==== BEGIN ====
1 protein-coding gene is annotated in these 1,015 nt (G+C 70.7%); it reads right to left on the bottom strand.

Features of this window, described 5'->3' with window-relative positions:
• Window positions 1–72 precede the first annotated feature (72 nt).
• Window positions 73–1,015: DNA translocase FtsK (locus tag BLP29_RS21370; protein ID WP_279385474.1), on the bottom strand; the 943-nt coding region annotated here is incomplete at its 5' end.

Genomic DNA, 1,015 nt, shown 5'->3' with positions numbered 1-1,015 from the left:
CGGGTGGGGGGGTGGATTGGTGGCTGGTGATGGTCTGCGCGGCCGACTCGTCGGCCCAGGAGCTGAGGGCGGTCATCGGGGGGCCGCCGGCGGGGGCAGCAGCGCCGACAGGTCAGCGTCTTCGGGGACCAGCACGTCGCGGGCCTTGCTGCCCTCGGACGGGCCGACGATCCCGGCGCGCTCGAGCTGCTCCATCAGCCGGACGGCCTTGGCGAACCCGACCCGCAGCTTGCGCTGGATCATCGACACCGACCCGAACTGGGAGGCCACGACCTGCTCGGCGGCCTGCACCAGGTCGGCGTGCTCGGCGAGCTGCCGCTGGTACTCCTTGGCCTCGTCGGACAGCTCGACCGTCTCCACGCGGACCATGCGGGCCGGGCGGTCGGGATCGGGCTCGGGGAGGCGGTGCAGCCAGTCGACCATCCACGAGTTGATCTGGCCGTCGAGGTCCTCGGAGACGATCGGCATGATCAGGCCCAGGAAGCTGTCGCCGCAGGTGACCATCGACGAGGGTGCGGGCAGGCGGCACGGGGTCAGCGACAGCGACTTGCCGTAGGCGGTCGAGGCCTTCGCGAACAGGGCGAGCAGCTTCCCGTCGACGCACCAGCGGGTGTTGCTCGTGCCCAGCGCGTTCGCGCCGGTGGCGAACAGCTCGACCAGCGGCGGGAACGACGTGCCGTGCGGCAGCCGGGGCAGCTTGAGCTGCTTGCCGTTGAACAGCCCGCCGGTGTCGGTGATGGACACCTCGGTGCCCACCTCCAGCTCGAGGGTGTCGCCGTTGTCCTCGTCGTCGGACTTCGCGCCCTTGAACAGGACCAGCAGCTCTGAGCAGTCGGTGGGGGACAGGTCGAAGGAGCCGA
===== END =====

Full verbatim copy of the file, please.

1 protein-coding gene is annotated in these 1,015 nt (G+C 70.7%); it reads right to left on the bottom strand.

Features of this window, described 5'->3' with window-relative positions:
• Window positions 1–72 precede the first annotated feature (72 nt).
• Window positions 73–1,015: DNA translocase FtsK (locus tag BLP29_RS21370; protein ID WP_279385474.1), on the bottom strand; the 943-nt coding region annotated here is incomplete at its 5' end.

Genomic DNA, 1,015 nt, shown 5'->3' with positions numbered 1-1,015 from the left:
CGGGTGGGGGGGTGGATTGGTGGCTGGTGATGGTCTGCGCGGCCGACTCGTCGGCCCAGGAGCTGAGGGCGGTCATCGGGGGGCCGCCGGCGGGGGCAGCAGCGCCGACAGGTCAGCGTCTTCGGGGACCAGCACGTCGCGGGCCTTGCTGCCCTCGGACGGGCCGACGATCCCGGCGCGCTCGAGCTGCTCCATCAGCCGGACGGCCTTGGCGAACCCGACCCGCAGCTTGCGCTGGATCATCGACACCGACCCGAACTGGGAGGCCACGACCTGCTCGGCGGCCTGCACCAGGTCGGCGTGCTCGGCGAGCTGCCGCTGGTACTCCTTGGCCTCGTCGGACAGCTCGACCGTCTCCACGCGGACCATGCGGGCCGGGCGGTCGGGATCGGGCTCGGGGAGGCGGTGCAGCCAGTCGACCATCCACGAGTTGATCTGGCCGTCGAGGTCCTCGGAGACGATCGGCATGATCAGGCCCAGGAAGCTGTCGCCGCAGGTGACCATCGACGAGGGTGCGGGCAGGCGGCACGGGGTCAGCGACAGCGACTTGCCGTAGGCGGTCGAGGCCTTCGCGAACAGGGCGAGCAGCTTCCCGTCGACGCACCAGCGGGTGTTGCTCGTGCCCAGCGCGTTCGCGCCGGTGGCGAACAGCTCGACCAGCGGCGGGAACGACGTGCCGTGCGGCAGCCGGGGCAGCTTGAGCTGCTTGCCGTTGAACAGCCCGCCGGTGTCGGTGATGGACACCTCGGTGCCCACCTCCAGCTCGAGGGTGTCGCCGTTGTCCTCGTCGTCGGACTTCGCGCCCTTGAACAGGACCAGCAGCTCTGAGCAGTCGGTGGGGGACAGGTCGAAGGAGCCGA